Toby Young was affectionately known as the “Dog Lady” for her volunteer work in founding the Safe Harbor Prison Dog program at Lansing Correctional Facility in Kansas. Under her supervision it became one of the largest prison-based dog adoption programs in the country.
Then in February the 48-year-old married mother of two grown sons helped a 27-year-old murderer, John Manard, escape by hiding him in a dog crate and hoisting it into her van. Because the guards knew her and trusted her, they didn’t search the van.
Authorities soon discovered that she had withdrawn $10,000 in cash, taken guns from her home, purchased a vehicle, and bought hair dye to disguise their appearances. Young and the prisoner were captured two weeks later in Tennessee.
Young pleaded guilty to aiding and abetting the escape. In July she was sentenced to 21 months in prison. Manard, who is serving a life sentence for committing a murder during a carjacking, recently pleaded not guilty to the charge of escaping from prison. (I’d guess plea bargaining is not an option for him.)
But in spite of the bad nationwide publicity, Warden David McKune didn’t even consider closing the program, according to a story by MSNBC. He feels the program is far more important than any one person.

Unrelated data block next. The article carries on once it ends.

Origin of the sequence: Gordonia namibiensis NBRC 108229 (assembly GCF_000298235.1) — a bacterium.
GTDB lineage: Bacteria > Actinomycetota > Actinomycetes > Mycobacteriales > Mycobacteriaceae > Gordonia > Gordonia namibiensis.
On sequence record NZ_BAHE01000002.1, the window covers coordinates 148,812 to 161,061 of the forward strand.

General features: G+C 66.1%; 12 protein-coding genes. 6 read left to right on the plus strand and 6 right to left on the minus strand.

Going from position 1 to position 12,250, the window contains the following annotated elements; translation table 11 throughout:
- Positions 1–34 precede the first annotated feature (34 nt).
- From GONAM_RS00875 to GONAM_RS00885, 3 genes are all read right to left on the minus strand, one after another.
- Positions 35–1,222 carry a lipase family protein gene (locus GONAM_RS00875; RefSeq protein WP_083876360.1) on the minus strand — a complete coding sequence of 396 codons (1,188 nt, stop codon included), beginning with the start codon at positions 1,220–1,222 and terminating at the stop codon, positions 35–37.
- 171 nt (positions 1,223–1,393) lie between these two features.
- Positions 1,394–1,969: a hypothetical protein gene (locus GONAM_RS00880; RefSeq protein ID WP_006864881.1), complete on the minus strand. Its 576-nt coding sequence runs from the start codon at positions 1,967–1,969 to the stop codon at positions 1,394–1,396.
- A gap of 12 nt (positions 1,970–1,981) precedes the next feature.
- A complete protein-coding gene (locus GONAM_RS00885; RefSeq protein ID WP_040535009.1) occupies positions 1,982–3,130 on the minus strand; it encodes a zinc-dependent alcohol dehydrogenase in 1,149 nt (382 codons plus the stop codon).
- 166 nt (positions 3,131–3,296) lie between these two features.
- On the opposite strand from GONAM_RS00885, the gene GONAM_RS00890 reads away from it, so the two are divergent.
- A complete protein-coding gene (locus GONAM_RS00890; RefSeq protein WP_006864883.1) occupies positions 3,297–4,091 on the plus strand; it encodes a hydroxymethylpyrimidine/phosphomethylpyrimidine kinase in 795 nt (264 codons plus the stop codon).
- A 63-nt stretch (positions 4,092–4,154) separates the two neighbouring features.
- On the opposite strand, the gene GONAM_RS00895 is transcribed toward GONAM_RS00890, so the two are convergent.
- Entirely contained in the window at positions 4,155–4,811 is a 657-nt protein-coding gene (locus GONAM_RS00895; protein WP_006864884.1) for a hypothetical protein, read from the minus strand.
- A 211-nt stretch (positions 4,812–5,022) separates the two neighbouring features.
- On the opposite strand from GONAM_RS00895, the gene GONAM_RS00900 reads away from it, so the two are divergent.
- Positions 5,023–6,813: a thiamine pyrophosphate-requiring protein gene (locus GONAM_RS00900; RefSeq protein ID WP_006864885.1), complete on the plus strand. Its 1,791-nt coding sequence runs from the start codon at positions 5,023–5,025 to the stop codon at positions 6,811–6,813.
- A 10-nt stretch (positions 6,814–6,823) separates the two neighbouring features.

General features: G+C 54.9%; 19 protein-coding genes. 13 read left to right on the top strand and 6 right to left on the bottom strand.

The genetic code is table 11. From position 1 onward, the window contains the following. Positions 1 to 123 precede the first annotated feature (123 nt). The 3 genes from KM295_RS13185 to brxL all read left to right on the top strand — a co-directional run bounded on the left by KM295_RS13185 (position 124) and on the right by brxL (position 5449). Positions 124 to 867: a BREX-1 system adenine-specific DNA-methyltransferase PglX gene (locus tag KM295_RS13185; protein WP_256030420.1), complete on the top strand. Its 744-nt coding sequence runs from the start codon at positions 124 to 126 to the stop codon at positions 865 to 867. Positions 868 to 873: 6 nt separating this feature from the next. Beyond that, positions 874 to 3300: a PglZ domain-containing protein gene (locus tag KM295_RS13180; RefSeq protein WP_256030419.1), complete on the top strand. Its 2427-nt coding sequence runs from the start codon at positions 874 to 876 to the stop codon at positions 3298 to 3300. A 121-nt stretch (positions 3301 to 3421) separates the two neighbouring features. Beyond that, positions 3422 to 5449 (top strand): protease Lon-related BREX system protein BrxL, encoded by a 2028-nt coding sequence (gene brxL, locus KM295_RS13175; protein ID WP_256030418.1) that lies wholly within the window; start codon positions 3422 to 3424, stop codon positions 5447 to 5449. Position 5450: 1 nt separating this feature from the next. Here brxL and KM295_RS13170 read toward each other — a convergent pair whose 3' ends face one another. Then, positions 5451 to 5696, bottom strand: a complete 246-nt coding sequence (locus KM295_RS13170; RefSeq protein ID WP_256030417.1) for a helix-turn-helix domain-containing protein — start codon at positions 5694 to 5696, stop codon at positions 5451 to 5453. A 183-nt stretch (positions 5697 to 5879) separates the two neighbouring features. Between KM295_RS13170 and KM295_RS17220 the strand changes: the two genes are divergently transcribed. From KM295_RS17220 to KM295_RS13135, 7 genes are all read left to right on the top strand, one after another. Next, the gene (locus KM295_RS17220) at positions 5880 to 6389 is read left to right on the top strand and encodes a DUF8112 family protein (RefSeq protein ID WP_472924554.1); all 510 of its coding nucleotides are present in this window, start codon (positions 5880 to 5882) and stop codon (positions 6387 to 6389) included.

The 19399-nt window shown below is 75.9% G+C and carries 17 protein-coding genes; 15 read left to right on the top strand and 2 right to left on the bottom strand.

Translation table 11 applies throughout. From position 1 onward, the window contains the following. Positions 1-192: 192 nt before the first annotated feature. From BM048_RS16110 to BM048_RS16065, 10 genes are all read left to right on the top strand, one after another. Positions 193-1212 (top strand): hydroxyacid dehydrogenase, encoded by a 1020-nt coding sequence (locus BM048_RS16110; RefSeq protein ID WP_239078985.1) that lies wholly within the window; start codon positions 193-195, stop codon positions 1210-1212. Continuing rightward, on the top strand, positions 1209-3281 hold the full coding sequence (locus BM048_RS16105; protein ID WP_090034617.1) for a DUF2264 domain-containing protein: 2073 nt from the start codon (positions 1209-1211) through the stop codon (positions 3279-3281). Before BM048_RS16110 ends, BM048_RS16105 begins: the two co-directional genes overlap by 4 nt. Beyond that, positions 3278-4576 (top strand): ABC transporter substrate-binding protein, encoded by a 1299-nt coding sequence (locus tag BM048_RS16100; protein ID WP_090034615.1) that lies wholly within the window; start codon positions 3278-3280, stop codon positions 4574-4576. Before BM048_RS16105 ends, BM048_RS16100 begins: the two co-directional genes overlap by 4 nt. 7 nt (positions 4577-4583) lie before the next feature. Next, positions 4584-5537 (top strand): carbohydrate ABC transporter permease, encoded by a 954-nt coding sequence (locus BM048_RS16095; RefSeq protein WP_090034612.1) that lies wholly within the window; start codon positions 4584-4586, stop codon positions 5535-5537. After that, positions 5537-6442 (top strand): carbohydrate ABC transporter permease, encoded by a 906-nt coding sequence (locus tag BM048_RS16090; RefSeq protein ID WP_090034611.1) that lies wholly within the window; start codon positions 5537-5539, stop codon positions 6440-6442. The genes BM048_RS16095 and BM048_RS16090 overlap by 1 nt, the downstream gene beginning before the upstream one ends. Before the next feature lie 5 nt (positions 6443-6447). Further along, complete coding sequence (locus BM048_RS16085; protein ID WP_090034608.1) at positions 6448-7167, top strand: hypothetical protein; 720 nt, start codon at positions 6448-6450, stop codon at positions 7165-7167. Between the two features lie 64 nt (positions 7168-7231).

Since the beginning of the program in August 2004, over 1200 dogs that have been destined for doggie death row have been adopted. No tax dollars are involved. It is totally financed by donations and a $150 adoption fee that covers vaccinations, spaying and neutering.
The dogs love the attention and the prisoners love the dogs. Each day about 100 inmates work with some 50 dogs to socialize and teach basic obedience, or in some cases train them as service dogs.
The dogs serve as therapy for the prisoners. “They may be having a crummy day,” the Warden said, “and a dog comes up and starts licking them and things look better for them.” Prisoners train the dogs, play with them, make leather leashes and collars or crochet sweaters for them.